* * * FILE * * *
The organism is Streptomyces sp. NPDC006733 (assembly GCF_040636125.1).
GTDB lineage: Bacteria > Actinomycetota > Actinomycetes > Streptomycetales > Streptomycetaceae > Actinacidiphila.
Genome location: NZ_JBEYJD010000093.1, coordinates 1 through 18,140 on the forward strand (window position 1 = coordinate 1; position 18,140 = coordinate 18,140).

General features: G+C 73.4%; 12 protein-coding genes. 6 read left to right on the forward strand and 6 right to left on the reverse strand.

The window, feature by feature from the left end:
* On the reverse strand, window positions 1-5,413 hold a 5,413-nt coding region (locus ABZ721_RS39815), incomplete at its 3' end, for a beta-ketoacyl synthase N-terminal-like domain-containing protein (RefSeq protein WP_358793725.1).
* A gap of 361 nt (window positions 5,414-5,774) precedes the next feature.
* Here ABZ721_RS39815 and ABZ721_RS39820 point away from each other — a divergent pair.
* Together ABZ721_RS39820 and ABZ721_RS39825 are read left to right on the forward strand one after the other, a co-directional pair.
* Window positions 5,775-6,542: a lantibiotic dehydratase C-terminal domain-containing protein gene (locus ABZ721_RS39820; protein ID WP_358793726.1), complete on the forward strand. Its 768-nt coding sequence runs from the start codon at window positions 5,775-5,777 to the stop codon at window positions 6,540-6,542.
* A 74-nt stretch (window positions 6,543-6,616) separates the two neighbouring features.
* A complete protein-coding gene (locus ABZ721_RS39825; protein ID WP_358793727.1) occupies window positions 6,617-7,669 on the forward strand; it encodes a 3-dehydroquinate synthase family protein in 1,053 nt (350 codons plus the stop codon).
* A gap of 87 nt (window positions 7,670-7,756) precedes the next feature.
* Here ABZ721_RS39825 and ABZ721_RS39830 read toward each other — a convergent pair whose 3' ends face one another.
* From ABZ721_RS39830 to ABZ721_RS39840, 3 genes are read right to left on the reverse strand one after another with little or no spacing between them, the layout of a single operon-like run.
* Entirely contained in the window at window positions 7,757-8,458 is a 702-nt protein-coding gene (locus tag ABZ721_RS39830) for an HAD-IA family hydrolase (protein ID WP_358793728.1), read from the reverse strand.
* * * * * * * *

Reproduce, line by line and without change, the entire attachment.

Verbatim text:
The organism is Streptomyces sp. NPDC006733 (assembly GCF_040636125.1).
GTDB lineage: Bacteria > Actinomycetota > Actinomycetes > Streptomycetales > Streptomycetaceae > Actinacidiphila.
Genome location: NZ_JBEYJD010000093.1, coordinates 1 through 18,140 on the forward strand (window position 1 = coordinate 1; position 18,140 = coordinate 18,140).

General features: G+C 73.4%; 12 protein-coding genes. 6 read left to right on the forward strand and 6 right to left on the reverse strand.

The window, feature by feature from the left end:
* On the reverse strand, window positions 1-5,413 hold a 5,413-nt coding region (locus ABZ721_RS39815), incomplete at its 3' end, for a beta-ketoacyl synthase N-terminal-like domain-containing protein (RefSeq protein WP_358793725.1).
* A gap of 361 nt (window positions 5,414-5,774) precedes the next feature.
* Here ABZ721_RS39815 and ABZ721_RS39820 point away from each other — a divergent pair.
* Together ABZ721_RS39820 and ABZ721_RS39825 are read left to right on the forward strand one after the other, a co-directional pair.
* Window positions 5,775-6,542: a lantibiotic dehydratase C-terminal domain-containing protein gene (locus ABZ721_RS39820; protein ID WP_358793726.1), complete on the forward strand. Its 768-nt coding sequence runs from the start codon at window positions 5,775-5,777 to the stop codon at window positions 6,540-6,542.
* A 74-nt stretch (window positions 6,543-6,616) separates the two neighbouring features.
* A complete protein-coding gene (locus ABZ721_RS39825; protein ID WP_358793727.1) occupies window positions 6,617-7,669 on the forward strand; it encodes a 3-dehydroquinate synthase family protein in 1,053 nt (350 codons plus the stop codon).
* A gap of 87 nt (window positions 7,670-7,756) precedes the next feature.
* Here ABZ721_RS39825 and ABZ721_RS39830 read toward each other — a convergent pair whose 3' ends face one another.
* From ABZ721_RS39830 to ABZ721_RS39840, 3 genes are read right to left on the reverse strand one after another with little or no spacing between them, the layout of a single operon-like run.
* Entirely contained in the window at window positions 7,757-8,458 is a 702-nt protein-coding gene (locus tag ABZ721_RS39830) for an HAD-IA family hydrolase (protein ID WP_358793728.1), read from the reverse strand.